As an individual who is actually quite shy, Osaka had made a momentous decision. Because of the platform provided by her extraordinary tennis talent, she would use the resulting attention to help stem systemic racism.  (It was fitting that during the final days of the US Open, the works of eighteen artists were featured in “Black Lives to the Front”. It was a Black Lives Matter art exhibit that was on display in the lower rows of the empty seats at Ashe Stadium.)

Given the USTA’s growing attempt to bring about significant racial change, along with altering the public’s perception of the organization, the staunch PR effort was foiled when Osaka was restricted during the trophy presentation ceremonies.  Asked if she had thought about wearing one of her “telling” masks when she addressed the audience, she said she had…but was told not to do so…” More revealing, she added, “I just did what they told me…” By whom? Was this an official dictate or a television move or…? After the awakening that she brought about during the two tournaments held at the National Tennis Center, an enlightenment that the Open and tennis benefitted from, Naomi Osaka should have been shown more respect…

Having turned 23 in October, she received the ultimate accolade when Sports Illustrated named her Sportsperson of the Year. To add to that, the editors and the beat writers named Osaka the Associated Press Female Athlete of the Year in honor of her noteworthy activism and her on court success.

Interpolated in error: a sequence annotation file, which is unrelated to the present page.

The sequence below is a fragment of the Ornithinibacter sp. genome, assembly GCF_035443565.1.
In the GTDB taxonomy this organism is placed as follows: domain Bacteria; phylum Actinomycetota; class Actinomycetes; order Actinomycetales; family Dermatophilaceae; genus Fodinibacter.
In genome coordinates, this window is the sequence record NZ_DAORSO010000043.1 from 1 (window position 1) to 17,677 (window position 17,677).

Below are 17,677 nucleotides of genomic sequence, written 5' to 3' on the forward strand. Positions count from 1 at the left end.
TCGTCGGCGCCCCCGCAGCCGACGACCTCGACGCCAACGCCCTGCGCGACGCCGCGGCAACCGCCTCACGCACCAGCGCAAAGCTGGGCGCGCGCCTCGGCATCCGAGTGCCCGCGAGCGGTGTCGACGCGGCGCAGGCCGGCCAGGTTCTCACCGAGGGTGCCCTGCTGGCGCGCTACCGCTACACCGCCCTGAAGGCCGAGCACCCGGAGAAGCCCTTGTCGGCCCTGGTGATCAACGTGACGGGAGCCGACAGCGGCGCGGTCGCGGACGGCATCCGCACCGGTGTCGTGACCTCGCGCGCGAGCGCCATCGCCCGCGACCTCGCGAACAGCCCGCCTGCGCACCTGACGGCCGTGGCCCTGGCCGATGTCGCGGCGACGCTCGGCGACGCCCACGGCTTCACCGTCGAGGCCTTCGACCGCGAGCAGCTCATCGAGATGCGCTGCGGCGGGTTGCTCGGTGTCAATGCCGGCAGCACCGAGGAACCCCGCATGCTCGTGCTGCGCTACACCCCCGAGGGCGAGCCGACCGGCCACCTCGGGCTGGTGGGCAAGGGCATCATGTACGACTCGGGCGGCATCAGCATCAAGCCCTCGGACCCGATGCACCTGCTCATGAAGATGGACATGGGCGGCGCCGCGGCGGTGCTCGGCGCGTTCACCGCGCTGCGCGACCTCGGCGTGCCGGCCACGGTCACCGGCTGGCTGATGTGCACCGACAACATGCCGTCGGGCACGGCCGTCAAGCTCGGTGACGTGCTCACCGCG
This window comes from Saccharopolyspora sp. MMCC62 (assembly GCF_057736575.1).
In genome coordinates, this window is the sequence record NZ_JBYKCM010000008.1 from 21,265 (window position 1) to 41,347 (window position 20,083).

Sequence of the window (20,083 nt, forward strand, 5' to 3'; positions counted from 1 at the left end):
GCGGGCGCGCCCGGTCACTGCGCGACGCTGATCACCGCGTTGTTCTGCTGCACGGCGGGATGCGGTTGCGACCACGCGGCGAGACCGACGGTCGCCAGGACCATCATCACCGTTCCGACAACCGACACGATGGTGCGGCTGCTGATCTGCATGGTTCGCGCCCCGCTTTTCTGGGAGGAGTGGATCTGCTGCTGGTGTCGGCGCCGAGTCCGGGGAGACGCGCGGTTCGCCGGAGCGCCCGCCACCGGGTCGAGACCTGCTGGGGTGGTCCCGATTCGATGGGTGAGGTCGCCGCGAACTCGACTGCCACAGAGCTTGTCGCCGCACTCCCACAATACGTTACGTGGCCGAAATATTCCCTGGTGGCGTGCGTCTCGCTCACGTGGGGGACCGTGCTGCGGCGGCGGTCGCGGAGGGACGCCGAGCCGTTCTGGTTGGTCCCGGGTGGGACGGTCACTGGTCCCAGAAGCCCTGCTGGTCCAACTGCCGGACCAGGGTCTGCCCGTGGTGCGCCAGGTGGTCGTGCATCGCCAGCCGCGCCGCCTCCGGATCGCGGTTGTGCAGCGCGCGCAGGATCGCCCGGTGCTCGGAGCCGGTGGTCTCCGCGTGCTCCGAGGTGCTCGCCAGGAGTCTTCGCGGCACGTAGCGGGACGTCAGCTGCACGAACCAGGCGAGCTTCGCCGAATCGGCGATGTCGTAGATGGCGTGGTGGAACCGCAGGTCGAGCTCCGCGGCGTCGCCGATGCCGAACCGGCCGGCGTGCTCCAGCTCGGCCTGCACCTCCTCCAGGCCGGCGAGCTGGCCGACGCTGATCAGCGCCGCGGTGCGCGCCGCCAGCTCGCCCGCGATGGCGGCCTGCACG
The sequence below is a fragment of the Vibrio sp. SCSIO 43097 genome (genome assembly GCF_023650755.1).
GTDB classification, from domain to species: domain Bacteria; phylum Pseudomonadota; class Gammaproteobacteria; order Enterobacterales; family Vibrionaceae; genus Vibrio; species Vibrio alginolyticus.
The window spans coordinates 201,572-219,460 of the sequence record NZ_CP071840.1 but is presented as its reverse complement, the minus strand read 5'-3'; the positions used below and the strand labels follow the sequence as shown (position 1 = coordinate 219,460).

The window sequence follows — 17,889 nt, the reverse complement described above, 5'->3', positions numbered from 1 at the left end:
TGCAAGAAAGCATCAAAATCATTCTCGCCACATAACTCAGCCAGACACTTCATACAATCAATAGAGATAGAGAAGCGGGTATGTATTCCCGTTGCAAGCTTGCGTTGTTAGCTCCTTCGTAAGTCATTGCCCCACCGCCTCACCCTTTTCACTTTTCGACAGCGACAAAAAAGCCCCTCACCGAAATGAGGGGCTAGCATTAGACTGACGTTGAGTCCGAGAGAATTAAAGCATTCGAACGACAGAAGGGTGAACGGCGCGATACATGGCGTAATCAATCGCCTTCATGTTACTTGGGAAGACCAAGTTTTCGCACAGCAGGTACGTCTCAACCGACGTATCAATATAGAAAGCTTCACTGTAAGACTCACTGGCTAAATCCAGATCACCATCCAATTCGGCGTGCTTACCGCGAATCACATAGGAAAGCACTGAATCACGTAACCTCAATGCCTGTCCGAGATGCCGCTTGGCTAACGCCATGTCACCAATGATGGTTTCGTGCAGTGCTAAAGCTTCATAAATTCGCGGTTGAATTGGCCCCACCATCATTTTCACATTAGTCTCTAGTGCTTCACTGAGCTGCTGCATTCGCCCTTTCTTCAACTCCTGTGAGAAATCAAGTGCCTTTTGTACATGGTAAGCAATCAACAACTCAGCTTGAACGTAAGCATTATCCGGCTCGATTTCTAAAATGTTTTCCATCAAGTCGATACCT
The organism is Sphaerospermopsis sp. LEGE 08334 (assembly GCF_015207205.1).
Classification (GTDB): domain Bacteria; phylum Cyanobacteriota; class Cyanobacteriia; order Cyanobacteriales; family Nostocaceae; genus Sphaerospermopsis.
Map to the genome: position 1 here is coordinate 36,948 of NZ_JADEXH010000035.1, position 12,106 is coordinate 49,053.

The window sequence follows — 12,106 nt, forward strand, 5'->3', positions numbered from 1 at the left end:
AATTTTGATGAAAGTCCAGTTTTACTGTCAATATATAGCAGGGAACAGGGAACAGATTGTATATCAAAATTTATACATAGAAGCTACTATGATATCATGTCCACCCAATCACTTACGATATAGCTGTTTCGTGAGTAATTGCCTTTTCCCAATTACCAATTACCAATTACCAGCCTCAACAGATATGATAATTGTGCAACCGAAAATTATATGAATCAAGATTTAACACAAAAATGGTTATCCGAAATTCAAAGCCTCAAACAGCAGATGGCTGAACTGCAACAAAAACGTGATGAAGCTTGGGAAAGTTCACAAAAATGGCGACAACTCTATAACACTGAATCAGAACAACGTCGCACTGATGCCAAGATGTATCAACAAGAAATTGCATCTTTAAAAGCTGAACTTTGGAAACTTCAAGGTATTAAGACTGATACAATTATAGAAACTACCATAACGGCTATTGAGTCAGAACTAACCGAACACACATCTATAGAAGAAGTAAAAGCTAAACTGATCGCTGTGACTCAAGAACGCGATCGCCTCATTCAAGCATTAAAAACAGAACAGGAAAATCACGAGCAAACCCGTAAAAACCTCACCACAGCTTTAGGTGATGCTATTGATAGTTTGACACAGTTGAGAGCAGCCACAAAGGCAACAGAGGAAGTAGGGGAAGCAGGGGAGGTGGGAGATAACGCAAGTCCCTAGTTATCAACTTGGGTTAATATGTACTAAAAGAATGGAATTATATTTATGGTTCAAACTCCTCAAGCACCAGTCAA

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If Rafael Nadal Can Struggle With Self-Confidence, So Can You!

Ubitennis spoke to sport psychology consultant Adam Blicher about the role of believing in oneself in tennis.

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The best tennis players look and act very self-confident, but we forget that what they are experiencing might be completely different from what we are able to see from the outside. They too are experiencing uncertainty and doubt. Just like you and I. Some days, you feel like you move effortlessly, and it almost seem like you can’t miss the court with your forehand. Other days you doubt if you can even put your forehand into the court.

 

20-time Grand Slam Champion Rafael Nadal talked in press conferences about his lack of self-confidence in 2015. He expressed how he did not experience the feeling of self-confidence despite the fact that he will go down in the history books as one of the best players the world has ever seen.